Monday, February 24, 2014

Day 1,348: Monday, Monday

It was a typical Monday morning. I had trouble sleeping the night before. I was up before 5, cold and alone in my king sized bed because my daughter had also had trouble sleeping, and my husband had gone in to comfort her. He came back to bed and I snuggled into him. Within a few minutes, I was up, getting dressed for the gym. The endless winter greeted me as I heated up the car. I was the first to arrive. When the door was unlocked, I went inside and realized that I was the first person to reach our collective destination: we had a challenge laid before us in January--we had three months to "ride across America," to spin enough "miles" to get from Mount Rainier, Washington, to the lighthouses of Maine. I was the first to make it to Maine, out of everyone, chemo be damned. I placed my last star on the board and started bragging, as it is only acceptable to do in a gym with other crazy people who are up at dawn on a cold, icy Monday morning.

We started to ride. We were sprinting. I was thinking about the time when Gabe and I went to Maine, for my 28th birthday, when we had been dating a handful of months and were newly in love and our lives were laid out before us like the lighthouses beyond the black rocks. And then, I began thinking about a conversation we had last night, in bed, about whether or not he saw me as disfigured. I don't normally see myself that way, but for a fleeting moment, I did. And he got very quiet and said nothing. I asked if he missed my old breast. I thought he wouldn't answer me. And then finally he said "a little bit. but it's not about how you's just..." and his words fell away and I knew what he meant: I miss how it was before--before we knew. Before it happened.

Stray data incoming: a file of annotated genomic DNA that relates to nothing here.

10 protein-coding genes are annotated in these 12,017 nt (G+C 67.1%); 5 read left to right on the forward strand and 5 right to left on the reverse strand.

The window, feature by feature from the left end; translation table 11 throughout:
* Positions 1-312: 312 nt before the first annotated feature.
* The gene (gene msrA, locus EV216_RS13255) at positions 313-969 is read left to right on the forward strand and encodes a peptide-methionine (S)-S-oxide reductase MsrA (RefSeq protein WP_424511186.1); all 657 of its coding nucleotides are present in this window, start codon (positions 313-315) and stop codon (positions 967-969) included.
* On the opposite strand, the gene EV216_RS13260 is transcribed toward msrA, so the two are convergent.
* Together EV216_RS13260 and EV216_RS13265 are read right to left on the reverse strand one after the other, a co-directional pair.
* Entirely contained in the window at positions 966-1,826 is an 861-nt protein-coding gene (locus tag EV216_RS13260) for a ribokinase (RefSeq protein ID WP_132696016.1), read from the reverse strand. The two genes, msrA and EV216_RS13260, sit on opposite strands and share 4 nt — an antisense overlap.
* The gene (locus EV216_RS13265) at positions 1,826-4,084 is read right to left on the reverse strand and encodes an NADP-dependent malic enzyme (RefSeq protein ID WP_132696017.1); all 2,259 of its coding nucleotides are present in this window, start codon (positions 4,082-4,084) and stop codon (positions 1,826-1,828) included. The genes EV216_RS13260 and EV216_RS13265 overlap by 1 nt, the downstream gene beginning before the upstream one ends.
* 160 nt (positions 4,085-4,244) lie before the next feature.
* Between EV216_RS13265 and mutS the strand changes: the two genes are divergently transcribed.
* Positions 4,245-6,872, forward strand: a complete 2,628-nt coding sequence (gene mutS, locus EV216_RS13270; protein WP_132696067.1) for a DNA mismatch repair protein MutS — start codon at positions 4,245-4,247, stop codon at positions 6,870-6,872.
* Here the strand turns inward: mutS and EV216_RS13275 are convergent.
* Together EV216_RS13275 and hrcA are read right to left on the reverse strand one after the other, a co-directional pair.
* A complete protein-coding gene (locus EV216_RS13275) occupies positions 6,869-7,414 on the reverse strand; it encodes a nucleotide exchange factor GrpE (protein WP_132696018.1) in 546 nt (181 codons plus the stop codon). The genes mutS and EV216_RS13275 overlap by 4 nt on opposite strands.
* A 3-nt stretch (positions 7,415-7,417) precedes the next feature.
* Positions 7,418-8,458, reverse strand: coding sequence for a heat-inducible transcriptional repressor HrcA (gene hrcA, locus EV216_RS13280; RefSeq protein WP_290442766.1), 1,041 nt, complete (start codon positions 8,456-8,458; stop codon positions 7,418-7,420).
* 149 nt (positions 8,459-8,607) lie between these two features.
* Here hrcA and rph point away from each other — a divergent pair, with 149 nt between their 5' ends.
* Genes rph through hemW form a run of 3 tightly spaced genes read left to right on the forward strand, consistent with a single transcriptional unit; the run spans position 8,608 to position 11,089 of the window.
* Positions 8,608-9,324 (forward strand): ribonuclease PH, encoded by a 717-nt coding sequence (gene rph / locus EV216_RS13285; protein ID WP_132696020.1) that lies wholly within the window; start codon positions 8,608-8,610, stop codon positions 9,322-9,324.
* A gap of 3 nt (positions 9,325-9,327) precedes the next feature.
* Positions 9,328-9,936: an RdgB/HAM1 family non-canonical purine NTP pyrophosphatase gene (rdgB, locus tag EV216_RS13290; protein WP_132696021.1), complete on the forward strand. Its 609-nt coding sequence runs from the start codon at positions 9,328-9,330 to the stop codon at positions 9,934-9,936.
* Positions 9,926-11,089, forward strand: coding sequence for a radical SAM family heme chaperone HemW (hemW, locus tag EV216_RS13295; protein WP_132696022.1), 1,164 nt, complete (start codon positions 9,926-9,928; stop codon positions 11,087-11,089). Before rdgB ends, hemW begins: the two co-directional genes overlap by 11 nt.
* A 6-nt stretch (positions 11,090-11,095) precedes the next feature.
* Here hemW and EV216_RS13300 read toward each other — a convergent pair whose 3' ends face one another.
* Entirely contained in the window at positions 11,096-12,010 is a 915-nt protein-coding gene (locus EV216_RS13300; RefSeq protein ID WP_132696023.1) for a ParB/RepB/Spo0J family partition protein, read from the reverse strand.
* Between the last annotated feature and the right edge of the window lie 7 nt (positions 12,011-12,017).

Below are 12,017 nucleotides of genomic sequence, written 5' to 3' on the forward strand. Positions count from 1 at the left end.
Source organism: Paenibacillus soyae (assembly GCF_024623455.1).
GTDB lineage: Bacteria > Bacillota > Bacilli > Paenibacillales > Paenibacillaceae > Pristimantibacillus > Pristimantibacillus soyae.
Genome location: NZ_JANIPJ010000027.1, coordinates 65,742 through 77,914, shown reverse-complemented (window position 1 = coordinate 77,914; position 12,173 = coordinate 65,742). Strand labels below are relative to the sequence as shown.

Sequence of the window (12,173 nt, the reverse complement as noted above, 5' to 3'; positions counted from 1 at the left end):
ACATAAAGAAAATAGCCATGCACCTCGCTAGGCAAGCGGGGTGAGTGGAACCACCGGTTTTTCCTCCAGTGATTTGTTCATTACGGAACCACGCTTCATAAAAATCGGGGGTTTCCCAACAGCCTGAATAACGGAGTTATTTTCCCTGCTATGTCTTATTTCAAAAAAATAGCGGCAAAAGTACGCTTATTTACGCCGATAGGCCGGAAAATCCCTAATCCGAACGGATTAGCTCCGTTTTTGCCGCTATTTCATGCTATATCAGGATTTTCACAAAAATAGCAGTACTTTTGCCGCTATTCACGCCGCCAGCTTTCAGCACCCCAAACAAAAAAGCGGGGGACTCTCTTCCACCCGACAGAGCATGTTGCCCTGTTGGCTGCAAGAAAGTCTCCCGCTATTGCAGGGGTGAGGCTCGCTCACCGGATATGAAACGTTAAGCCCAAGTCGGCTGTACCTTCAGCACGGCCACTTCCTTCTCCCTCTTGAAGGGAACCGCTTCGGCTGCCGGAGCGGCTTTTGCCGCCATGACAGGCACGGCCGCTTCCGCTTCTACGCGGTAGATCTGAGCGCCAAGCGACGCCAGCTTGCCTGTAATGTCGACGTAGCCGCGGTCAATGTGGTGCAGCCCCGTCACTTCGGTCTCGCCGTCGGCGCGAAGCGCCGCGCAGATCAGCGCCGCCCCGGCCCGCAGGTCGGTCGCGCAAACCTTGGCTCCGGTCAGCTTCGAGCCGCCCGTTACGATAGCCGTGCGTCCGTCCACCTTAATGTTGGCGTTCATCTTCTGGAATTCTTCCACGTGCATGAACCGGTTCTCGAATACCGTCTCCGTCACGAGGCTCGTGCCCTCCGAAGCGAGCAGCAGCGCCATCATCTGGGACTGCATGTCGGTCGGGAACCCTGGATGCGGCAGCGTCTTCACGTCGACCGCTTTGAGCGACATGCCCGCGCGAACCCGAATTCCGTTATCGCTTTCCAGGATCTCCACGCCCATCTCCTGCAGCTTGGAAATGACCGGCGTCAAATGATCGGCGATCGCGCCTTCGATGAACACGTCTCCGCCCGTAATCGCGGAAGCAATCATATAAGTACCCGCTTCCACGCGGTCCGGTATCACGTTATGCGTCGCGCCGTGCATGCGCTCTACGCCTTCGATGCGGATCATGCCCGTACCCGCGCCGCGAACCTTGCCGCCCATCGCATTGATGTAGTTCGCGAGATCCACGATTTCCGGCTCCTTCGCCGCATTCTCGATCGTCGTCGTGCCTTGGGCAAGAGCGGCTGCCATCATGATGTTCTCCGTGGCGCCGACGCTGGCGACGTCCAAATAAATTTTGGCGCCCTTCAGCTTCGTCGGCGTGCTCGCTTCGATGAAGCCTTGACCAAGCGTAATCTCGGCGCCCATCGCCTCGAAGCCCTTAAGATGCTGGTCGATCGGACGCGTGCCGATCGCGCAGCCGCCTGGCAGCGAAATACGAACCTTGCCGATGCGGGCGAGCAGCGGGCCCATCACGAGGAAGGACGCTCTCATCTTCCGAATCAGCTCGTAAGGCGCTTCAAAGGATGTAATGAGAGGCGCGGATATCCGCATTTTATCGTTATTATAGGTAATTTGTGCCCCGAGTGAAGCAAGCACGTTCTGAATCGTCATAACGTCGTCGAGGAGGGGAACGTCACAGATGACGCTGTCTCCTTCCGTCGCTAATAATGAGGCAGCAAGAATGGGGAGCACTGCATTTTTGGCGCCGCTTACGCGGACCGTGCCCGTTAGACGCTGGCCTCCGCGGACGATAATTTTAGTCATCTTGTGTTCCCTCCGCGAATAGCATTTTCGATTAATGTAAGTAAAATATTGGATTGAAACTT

And then, out of nowhere, came the memory of weaning my son because of my cancer. There I was, flying on the bike, when the crushing memory of how hard it was for me to even look at him in the mornings when my husband fed him out of a bottle enveloped me. I remember the look on my son's face, full of adult confusion and, yes, even hurt. I felt the weight of the things that have happened, and I began to cry, right at the moment when the instructor said and now we are climbing. So I climbed, little legs moving faster than everyone else, including the man who was right next to me, the one who was one stop behind me on the ride across America, the one I am always competing against as we stare at ourselves in the mirror. I was wiping away the tears, pretending they were sweat, and I saw him seeing me, and I thought, no I can't do this here, not here, not now. I tried to just pedal my way out of that memory, but it didn't work. I needed something else.

And so I thought of the movie Gabe and I finally watched last night, the movie that was intended to be bad and should have been so bad that it was good, but instead was so bad that we got distracted by each other's bodies and didn't finish watching Sharknado. And then it hit me, that line of dialogue that would save me from myself one uneventful Monday morning: "Beverly Hills' emergency services are second to none!" And then it was over, and I was laughing, and several people in the gym turned to look at me, because I was laughing at something they could neither see nor hear.

The ride ended. We all went home. My husband had made my coffee (he doesn't drink it himself, but he makes it for me every day), and he had fried me an egg. I was ravenous. The kids were eating, getting ready for school. My daughter told me about her bad dream, which involved the roof falling off of our house, meaning we couldn't live here anymore. I gave the usual morning orders, the ones the kids act as if they have never heard before, every day of their lives. Finish your breakfast. Brush your teeth. Augie, get some pants on. Here's your lunch.

And I settled into the morning, still sweaty and warm, thinking about lighthouses, imagining myself fleeing the endless New England winter, starting the ride again, heading back to a place that is sunny and warm, using everything I've got to make it back there. Just like any other Monday morning.


  1. Sharknado could be a metaphor for surviving breast cancer... the storm surge rises and the fins break the plane, then the horrific shark-laden tornadoes wreak devastation. Many friends may be lost along the way, but in the aftermath of the carnage the sun comes out to herald a new day.

  2. I hear echoes of my house in yours: "Finish your breakfast, Go back upstairs and put some clothes on, Brush your teeth, Quit picking on your brother."